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Valentines Day aside, it is rather fitting for Marry Me, a delightful rom-com based on a webcomic that follows the out-of-nowhere marriage between two unlucky in love strangers, to premiere at a time when Married at First Sight dominates the airwaves.
The spontaneity of such a coupling proves the quirky barrier in director Kat Coiro’s charming endeavour, with the roles of doting lovebirds handled with aplomb by music/acting superstar Jennifer Lopez and the perpetually affable Owen Wilson.
All too familiar with the will-they-or-won’t-they rigamarole of light comedies, Lopez is given with Marry Me a chance to shift the narrative (one which she has contributed to) away from treating the women of the genre as dispossessed vagabonds looking for fulfillment. It is about making it work, not obtainment. Still, Jenny from the Block remains the straight-shooting hero to the working class whose world collides with an opposing force. Lopez cares about the success of women, the reckonings with change-makers, and delving out cutting last words with the intensity of an uppercut. In what could have been rote territory for the Hustlers star, the capable hands of Coiro transforms a peculiar pairing into an opportunity to progress romantic storytelling past its troubling ilk.
In Lopez’s portrayal of Kat Valdez, a world-renowned pop sensation who is as adept at selling out stadiums as she is juicers, the themes of classism so frequently traversed by the ‘Maid in Manhattan’ star become no longer a hindrance in her relationships. In one of her first appearances on screen, it is Kat who is embraced by a man much to her junior; the alluring singer and husband-to-be, Bastian (portrayed by real-life superstar, Maluma). He’s the bad boy your parents warned you about, but boy-oh-boy does his soulful stare cut as deep as his serenades do.
Mocked by the media for her sting of unsuccessful marriages (a reality seen all too many times for women in Hollywood), it becomes all too apparent for Kat that something is missing from her exciting, albeit elaborate, relationship. Social media plays a key part in not only engaging with Bastian but in elevating one another’s profiles. So too does Coiro use it to frame how society lives through a publicly displayed, digital persona. This becomes the central point of their wedding, which isn’t so much a ceremony (a concert in fact) as it is an opportunity to promote both Kat and Bastian to twenty-million adoring fans. It is at this event where we meet benevolent single dad-of-one Charlie (Wilson); a high school math teacher whose soft-spoken Texas drawl and unassuming dress (he’s probably a compliment away from getting elbow patches on his bevy of suit jackets) tells you he’s a sensible bet.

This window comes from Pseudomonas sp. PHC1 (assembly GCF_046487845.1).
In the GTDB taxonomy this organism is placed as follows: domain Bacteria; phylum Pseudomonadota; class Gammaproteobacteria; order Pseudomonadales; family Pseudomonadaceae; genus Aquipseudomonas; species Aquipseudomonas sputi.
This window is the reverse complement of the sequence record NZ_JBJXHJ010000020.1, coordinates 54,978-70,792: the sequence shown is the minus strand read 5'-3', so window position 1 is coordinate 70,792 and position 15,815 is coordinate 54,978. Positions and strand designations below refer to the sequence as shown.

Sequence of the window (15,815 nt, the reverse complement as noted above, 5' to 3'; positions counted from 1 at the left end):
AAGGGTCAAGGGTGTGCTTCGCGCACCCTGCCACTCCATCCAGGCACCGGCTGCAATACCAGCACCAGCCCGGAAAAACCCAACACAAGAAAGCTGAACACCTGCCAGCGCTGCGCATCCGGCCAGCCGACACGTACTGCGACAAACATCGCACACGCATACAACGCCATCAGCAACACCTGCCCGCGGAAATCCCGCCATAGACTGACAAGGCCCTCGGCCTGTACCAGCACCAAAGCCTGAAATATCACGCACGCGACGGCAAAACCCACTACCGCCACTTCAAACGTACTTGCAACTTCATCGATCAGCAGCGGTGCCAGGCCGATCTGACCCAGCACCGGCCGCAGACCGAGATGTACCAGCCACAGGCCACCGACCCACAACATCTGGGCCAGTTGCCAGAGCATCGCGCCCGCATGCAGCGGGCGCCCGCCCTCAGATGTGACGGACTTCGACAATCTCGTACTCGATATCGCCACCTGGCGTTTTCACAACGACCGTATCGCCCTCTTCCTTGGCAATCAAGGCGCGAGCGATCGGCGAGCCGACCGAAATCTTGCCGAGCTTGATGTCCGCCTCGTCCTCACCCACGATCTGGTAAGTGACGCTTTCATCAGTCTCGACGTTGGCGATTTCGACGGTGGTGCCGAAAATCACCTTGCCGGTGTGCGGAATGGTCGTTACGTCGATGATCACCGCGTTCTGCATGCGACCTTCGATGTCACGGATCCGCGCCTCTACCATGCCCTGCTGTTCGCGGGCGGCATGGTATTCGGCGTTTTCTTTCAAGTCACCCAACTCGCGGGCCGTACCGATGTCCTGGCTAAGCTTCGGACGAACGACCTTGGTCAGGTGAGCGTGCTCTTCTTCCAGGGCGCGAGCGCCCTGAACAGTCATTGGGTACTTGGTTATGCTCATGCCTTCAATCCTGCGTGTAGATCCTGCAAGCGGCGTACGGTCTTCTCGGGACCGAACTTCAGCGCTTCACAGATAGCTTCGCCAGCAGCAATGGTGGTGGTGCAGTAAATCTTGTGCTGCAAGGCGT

Alas, news breaks of a scandal that unfortunately leaves Kat stranded at the altar (or in this case, a stage). Making soil out of dirt, Kat takes the opportunity to turn her heartbreak into an act of empowerment (a bit of a stretch but J.Lo sells it well). To great surprise, Kat selects Charlie, who at a fortuitous moment is holding a sign that says ‘Marry Me,’ to marry him on-stage. Now married under the law of rom-com, the two navigate the ins and outs of their high-profile relationship. Whether or not they can make things work (Charlie unwilling to move on his obligations to his school kids who are currently preparing for a math competition versus Kat’s jet-setting antics) proves as inconvenient as it does eye-opening to the love-struck admirers. In a world where social media preaches value, the Luddite Charlie offers Kat a means to step away from the pressures of fame, with the key theme of authenticity – a staple of Lopez’ creative endeavours – remaining on full display. There is enough maneuvering on Coiro’s part to keep Marry Me fresh, with the inclusion of big pop numbers – a throughline to express Kat’s shifting perspective as an artist – providing a nice jolt of energy between romantic endeavours.
Where previous J.Lo efforts have fallen asunder due to their hesitance to comedy, instead using their goofy setups – usually founded upon lies a la Wilder – and playing them with overly serious and stately moxie, Marry Me succeeds in large part to Wilson and Lopez’s wondrous interplay. (He may work with math but goodness does he bring the chemistry.) Under their lead, the film triumphs against its extravagant setup to bring a heartfelt story about connection. It’d be remiss of this reviewer to not acknowledge the film’s shifting between Spanish and English language; its effect recognises the background of characters and their interactions in a respectful fashion.
Among the slew of supporting characters include Kat’s teddy bear of a manager, Collin (John Bradley); co-worker and friend of Charlies, Parker (a scene-stealing Sarah Silverman); and timid high schooler and daughter of Charlie’s, Lou (Chloe Coleman).
Like a diamond engagement ring, Marry Me sparkles under the light of its likable cast. Sure, schmaltz permeates throughout, though it is under the skilful gaze of Coiro’s where Marry Me triumphs against sexist norms (becoming of the genre) to create a feel-good romp that is equal parts entertaining and uplifting.
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